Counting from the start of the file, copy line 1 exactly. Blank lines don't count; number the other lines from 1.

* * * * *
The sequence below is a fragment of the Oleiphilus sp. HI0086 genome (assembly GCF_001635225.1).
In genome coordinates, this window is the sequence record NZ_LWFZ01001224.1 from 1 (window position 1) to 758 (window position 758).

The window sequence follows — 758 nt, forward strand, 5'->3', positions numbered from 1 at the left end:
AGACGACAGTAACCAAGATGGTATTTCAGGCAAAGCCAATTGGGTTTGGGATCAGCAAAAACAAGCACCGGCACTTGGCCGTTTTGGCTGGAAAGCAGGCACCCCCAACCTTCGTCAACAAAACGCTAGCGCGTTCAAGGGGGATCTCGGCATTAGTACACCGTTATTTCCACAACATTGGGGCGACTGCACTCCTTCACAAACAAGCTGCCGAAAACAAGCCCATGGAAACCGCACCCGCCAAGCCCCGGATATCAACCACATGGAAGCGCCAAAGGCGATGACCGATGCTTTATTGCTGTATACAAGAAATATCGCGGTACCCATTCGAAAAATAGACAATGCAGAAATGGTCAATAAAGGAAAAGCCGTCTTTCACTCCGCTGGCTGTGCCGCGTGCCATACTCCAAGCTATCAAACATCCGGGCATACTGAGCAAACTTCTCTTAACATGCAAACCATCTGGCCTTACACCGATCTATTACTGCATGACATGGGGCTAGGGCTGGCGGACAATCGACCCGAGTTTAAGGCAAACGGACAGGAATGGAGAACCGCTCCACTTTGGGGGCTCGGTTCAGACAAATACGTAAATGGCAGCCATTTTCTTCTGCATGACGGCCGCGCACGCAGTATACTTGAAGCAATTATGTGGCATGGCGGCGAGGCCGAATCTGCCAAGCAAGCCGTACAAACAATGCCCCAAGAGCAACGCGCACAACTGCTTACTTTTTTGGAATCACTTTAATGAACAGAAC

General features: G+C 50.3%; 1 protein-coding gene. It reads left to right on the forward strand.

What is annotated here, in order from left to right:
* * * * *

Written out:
The sequence below is a fragment of the Oleiphilus sp. HI0086 genome (assembly GCF_001635225.1).